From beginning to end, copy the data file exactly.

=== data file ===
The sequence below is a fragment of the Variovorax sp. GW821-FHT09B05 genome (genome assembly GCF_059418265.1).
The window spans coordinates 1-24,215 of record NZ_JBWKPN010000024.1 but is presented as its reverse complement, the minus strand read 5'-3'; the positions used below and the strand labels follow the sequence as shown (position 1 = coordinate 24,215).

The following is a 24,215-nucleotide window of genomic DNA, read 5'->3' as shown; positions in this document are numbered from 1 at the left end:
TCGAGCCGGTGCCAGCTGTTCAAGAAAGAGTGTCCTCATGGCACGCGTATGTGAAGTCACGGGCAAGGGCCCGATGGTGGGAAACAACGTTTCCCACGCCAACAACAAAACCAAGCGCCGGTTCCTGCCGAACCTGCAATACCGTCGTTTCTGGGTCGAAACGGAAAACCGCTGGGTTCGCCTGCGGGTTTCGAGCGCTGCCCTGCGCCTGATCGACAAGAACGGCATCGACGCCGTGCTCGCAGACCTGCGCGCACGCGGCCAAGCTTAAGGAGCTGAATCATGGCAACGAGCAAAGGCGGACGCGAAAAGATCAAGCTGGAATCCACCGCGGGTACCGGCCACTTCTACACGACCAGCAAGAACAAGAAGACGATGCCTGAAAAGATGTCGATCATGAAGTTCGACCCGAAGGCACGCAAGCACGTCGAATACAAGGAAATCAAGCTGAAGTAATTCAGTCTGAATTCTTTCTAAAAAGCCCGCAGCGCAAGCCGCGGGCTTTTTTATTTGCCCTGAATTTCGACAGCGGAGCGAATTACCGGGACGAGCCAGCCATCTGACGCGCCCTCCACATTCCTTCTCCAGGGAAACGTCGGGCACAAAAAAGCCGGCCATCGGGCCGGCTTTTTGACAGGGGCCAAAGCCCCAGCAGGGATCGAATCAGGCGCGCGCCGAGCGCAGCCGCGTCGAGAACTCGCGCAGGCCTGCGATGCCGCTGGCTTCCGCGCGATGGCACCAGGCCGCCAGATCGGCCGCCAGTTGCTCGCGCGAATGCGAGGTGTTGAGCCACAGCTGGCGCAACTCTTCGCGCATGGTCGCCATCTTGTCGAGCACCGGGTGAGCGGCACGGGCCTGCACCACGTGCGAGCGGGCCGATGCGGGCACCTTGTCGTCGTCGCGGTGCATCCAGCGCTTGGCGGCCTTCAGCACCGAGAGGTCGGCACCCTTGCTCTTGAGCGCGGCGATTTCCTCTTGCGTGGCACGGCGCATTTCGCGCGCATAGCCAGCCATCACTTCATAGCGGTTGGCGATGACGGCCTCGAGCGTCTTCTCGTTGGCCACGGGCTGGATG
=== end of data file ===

The sequence below is a fragment of the Variovorax sp. GW821-FHT09B05 genome (genome assembly GCF_059418265.1).
The window spans coordinates 1-24,215 of record NZ_JBWKPN010000024.1 but is presented as its reverse complement, the minus strand read 5'-3'; the positions used below and the strand labels follow the sequence as shown (position 1 = coordinate 24,215).

The following is a 24,215-nucleotide window of genomic DNA, read 5'->3' as shown; positions in this document are numbered from 1 at the left end:
TCGAGCCGGTGCCAGCTGTTCAAGAAAGAGTGTCCTCATGGCACGCGTATGTGAAGTCACGGGCAAGGGCCCGATGGTGGGAAACAACGTTTCCCACGCCAACAACAAAACCAAGCGCCGGTTCCTGCCGAACCTGCAATACCGTCGTTTCTGGGTCGAAACGGAAAACCGCTGGGTTCGCCTGCGGGTTTCGAGCGCTGCCCTGCGCCTGATCGACAAGAACGGCATCGACGCCGTGCTCGCAGACCTGCGCGCACGCGGCCAAGCTTAAGGAGCTGAATCATGGCAACGAGCAAAGGCGGACGCGAAAAGATCAAGCTGGAATCCACCGCGGGTACCGGCCACTTCTACACGACCAGCAAGAACAAGAAGACGATGCCTGAAAAGATGTCGATCATGAAGTTCGACCCGAAGGCACGCAAGCACGTCGAATACAAGGAAATCAAGCTGAAGTAATTCAGTCTGAATTCTTTCTAAAAAGCCCGCAGCGCAAGCCGCGGGCTTTTTTATTTGCCCTGAATTTCGACAGCGGAGCGAATTACCGGGACGAGCCAGCCATCTGACGCGCCCTCCACATTCCTTCTCCAGGGAAACGTCGGGCACAAAAAAGCCGGCCATCGGGCCGGCTTTTTGACAGGGGCCAAAGCCCCAGCAGGGATCGAATCAGGCGCGCGCCGAGCGCAGCCGCGTCGAGAACTCGCGCAGGCCTGCGATGCCGCTGGCTTCCGCGCGATGGCACCAGGCCGCCAGATCGGCCGCCAGTTGCTCGCGCGAATGCGAGGTGTTGAGCCACAGCTGGCGCAACTCTTCGCGCATGGTCGCCATCTTGTCGAGCACCGGGTGAGCGGCACGGGCCTGCACCACGTGCGAGCGGGCCGATGCGGGCACCTTGTCGTCGTCGCGGTGCATCCAGCGCTTGGCGGCCTTCAGCACCGAGAGGTCGGCACCCTTGCTCTTGAGCGCGGCGATTTCCTCTTGCGTGGCACGGCGCATTTCGCGCGCATAGCCAGCCATCACTTCATAGCGGTTGGCGATGACGGCCTCGAGCGTCTTCTCGTTGGCCACGGGCTGGATG